In general, there was a perception that the main tasks assigned to Human Factors engineers or formerly known as Industrial Psychologists required experimentation, testing and evaluation of systems.

System used by human subjects are evaluated for performances based on errors committed, safety usage, reaction times, health effects, subjective feeling of acceptability, reliability and usability.

Most of these assignments are geared toward the cognitive aspects of the users, which are basically the domains of psychologist because they are better trained to designing experiments based on human responses, collecting data, setting the proper questionnaires and selecting the right statistical packages for the interpretation of the results.

Many of these assignments are similar to the marketing professionals for generating likes and dislikes of users, the acceptability and tendencies of users for any new products.

This time consuming discipline is not very appreciated by profit minded companies.

So, who hires the thousands of these fresh graduates and why major companies agree to hire a few of these professionals?

Why are governments the main sources of retaining these graduates?

Prior and during major wars powerful countries badly need human factors professionals.

Why? Here is the story.

The main reason is that every able body has to be recruited for the war effort.

Running extensive psychological, physical and mental tests to allocate the right person to the appropriate task, equipment and department are not feasible financially under the time constraint.

The army and the nation need these able bodies to interchangeably fill the losses anywhere and any place.

One excellent option is to design equipments, tasks and procedures so that almost every soldier can perform his duties without extensive training or the need to go about selecting soldiers with the appropriate characteristics.

The other reason is that women had to fill the gap in the industries when the men are out to waging wars.

For production to be efficient, such as error free with minimal accidents, it was good sense to redesign production equipments, machines and workplace to fit women who have different capabilities and limitations physically and cognitively

 “What are the rights of the beast of burden; like a donkey?”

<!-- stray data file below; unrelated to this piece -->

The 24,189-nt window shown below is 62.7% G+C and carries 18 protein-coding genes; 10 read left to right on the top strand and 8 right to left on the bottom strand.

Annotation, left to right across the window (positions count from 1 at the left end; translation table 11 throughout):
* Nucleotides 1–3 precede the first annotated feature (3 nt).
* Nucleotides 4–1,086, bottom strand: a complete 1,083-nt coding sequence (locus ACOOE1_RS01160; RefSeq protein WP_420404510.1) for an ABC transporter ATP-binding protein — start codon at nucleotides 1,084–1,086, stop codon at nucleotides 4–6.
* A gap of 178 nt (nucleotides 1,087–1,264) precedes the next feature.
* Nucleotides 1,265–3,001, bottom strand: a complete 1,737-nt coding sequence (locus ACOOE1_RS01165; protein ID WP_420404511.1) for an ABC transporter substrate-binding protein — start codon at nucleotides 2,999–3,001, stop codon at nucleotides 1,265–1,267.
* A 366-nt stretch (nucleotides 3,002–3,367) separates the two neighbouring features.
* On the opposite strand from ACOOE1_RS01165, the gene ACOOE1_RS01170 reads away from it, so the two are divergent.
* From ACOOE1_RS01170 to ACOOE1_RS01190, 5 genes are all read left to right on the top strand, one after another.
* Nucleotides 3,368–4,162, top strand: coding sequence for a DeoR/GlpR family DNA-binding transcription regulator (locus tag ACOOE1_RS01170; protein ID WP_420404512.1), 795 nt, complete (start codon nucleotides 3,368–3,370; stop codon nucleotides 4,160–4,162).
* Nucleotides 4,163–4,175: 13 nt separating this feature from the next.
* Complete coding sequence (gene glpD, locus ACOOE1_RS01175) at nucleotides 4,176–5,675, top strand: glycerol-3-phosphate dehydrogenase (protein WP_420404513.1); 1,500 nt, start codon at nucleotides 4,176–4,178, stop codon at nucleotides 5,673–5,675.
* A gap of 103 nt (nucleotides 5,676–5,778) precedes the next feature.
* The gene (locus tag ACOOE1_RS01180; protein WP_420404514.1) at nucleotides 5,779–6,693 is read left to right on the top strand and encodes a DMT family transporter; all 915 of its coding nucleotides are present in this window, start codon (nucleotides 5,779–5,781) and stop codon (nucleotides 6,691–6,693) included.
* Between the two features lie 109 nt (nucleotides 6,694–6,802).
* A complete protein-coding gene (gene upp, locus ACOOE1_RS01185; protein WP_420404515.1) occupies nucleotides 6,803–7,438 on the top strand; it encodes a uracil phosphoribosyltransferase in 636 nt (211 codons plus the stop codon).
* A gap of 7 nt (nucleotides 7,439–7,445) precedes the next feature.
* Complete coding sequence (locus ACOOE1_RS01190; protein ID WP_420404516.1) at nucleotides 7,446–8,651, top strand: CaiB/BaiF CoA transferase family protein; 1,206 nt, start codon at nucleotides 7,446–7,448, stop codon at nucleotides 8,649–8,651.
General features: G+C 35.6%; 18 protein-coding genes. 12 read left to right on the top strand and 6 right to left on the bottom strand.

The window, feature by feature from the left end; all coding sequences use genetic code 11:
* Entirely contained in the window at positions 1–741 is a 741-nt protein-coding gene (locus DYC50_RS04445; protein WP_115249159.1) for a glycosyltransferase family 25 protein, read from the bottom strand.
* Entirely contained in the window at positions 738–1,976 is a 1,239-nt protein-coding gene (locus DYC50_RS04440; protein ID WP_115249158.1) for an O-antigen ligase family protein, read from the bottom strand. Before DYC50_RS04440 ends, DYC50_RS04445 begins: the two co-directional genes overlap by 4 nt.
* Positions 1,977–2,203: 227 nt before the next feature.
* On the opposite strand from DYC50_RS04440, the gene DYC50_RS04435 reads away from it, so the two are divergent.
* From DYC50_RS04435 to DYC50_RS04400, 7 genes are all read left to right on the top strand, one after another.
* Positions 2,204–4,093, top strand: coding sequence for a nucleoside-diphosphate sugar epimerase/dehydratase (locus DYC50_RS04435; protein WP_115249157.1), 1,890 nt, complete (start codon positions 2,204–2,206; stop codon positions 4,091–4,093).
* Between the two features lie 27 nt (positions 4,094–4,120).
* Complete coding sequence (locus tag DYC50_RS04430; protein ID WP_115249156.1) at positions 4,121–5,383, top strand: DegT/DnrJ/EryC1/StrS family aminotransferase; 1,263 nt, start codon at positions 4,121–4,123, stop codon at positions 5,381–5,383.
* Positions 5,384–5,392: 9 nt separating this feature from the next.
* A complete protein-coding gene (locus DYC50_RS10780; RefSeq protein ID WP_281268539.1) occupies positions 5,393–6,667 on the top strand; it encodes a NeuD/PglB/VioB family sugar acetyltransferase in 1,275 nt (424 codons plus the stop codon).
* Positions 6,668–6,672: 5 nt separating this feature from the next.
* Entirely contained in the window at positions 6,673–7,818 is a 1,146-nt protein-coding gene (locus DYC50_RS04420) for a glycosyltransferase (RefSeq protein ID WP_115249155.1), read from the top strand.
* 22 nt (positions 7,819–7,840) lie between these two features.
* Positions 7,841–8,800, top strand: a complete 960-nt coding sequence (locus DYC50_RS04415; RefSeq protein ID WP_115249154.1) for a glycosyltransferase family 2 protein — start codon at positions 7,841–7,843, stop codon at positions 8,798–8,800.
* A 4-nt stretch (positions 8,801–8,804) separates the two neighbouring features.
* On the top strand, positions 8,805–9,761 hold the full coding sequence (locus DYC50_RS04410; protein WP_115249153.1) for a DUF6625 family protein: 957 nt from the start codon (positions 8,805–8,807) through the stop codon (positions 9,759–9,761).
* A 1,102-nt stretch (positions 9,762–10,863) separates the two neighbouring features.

November 13, 2004 

Note:  I am re-publishing professional articles instead of updating them for readers who missed then 5 months ago.

People used to own donkeys for special works and they still do in many places.

Donkeys are relatively cheap, if you can find them, and are quite obedient and resilient.

Donkeys can endure hardships if you provide them with food and minimal lodging.

Low level employees in data input jobs are far less loved and appreciated than the former hot blooded mammals.

They helplessly endure repetitive musculoskeletal pains and many of the clerks do proudly claim these pains as a badge of honor.

They are remunerated cheaper than donkeys because all that their job entails is to just sit and do monotonous work.

They suffer all the sedentary diseases: neck, head, shoulders, and back pains.

They suffer irremediable hands, fingers and wrists handicaps for the rest of their wretched lives.

Graphic designers are certainly a tad better: 

They are paid slightly better not for their artistic imagination but, may be, because they can also use a few more computer application programs.

Historically, the design of the characters on the first typewriters was meant to slow down typing:

Fast typing used to jam the arms of the mechanical typewriters.

A large order by a big company at the time hampered any redesign of the characters for the newer technological advances in the manufacture of typewriters.

Still, secretaries had to awkwardly learn typing fast to meet production and greed.

The benefits of redesigning the shapes and forms of computer keyboards, which could temporarily alleviate the many cumulative musculoskeletal disorders from harsh continuous and daily typing, did not reach the common typists and data entry clerks.

These low level employees were not worth any investment in upgraded keyboards.

Higher level employees, who barely use computers for any productive task, were honored with the latest gismos.

In fact, I believe that even the best ergonomically designed keyboards cannot solve these disorders:

Heavy computer users, for eight hours daily, are still performing repetitive movements, sitting still, eyes riveted to a display.

They are still asked to perform maximally, under the watchful and tireless computer supervisor:

An efficient program embedded in the computer itself; a program that collects data and analyzes performances of the donkey clerk.

Employees should not demand any redesign of the characters on keyboards.

Any faster typing design will be at their detriment and they will pay the price bitterly.

Their task will come to higher risks to their health and safety with no increase in wages. 

They should know that faster standards will then be required of them;

Instead of 60 words per minutes Mr. Greed might ask of them to be able to type 300 wpm.

It is not enough to improve technology; we need to restrain its consequences.

Bless Rabelais who said: “Science without conscience is the ruin of the soul”.

“So, you want systems to fit people?” February 21, 2005

 “So far, it sounds that Human Factors in engineering is a vast field of knowledge and it could have many applications.”  You are absolutely right, the profession is multidisciplinary.